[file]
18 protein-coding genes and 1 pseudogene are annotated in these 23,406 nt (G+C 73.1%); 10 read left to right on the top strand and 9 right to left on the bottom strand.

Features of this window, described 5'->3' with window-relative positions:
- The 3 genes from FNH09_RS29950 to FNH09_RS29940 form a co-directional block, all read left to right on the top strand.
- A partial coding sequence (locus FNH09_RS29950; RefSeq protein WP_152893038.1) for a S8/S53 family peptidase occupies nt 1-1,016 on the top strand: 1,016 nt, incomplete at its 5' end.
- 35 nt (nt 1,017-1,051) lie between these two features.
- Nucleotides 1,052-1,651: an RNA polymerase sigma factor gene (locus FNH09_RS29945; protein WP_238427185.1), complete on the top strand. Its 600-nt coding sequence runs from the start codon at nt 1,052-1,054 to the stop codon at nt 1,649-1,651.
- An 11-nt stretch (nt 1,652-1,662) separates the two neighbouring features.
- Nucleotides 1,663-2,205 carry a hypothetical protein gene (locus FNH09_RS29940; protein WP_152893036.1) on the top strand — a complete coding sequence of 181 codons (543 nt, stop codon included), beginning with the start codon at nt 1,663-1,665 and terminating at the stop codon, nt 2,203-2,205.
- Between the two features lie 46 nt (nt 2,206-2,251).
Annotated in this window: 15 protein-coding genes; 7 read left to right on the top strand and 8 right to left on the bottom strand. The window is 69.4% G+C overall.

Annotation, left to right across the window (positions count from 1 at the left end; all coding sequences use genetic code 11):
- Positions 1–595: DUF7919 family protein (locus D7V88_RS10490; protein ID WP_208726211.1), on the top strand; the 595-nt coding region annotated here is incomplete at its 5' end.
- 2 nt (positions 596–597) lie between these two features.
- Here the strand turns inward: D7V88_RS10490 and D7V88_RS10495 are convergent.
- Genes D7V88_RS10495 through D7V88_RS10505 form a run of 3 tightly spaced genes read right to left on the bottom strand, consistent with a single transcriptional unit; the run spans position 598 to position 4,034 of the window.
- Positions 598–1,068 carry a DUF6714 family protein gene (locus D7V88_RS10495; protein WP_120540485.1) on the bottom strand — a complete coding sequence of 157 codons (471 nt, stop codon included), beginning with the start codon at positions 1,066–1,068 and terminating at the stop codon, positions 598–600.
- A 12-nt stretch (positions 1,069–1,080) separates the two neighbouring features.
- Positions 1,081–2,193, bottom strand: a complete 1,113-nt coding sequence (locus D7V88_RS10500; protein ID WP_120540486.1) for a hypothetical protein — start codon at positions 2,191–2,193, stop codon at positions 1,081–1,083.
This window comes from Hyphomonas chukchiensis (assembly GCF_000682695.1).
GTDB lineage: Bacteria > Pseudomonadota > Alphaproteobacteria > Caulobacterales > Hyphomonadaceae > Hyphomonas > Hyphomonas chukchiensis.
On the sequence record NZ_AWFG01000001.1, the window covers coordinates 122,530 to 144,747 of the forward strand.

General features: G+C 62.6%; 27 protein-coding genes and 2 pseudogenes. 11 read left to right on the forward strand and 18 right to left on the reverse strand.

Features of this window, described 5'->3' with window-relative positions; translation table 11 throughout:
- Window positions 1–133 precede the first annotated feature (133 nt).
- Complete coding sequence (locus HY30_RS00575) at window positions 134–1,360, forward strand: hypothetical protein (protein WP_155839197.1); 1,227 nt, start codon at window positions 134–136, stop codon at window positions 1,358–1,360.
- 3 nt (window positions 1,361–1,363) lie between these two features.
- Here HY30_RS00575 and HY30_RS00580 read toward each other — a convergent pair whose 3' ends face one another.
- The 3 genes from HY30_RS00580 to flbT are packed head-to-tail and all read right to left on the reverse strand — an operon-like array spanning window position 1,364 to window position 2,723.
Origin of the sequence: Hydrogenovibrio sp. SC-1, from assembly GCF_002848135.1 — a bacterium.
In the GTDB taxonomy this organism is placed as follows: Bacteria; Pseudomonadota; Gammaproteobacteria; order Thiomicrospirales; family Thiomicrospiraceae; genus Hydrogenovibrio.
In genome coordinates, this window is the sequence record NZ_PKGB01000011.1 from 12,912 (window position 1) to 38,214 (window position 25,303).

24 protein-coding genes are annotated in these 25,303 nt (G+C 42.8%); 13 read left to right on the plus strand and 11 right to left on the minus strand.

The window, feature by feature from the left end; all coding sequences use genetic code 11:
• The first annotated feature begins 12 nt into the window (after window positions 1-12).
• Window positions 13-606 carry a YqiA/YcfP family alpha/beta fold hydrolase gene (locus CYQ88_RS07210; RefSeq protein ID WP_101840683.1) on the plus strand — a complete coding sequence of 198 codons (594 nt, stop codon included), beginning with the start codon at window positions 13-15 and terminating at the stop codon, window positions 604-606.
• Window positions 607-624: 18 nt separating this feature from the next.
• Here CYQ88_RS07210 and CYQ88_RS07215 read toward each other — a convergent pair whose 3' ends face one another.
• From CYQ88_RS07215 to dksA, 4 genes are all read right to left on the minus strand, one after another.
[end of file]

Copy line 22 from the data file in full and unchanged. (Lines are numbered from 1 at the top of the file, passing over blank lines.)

General features: G+C 62.6%; 27 protein-coding genes and 2 pseudogenes. 11 read left to right on the forward strand and 18 right to left on the reverse strand.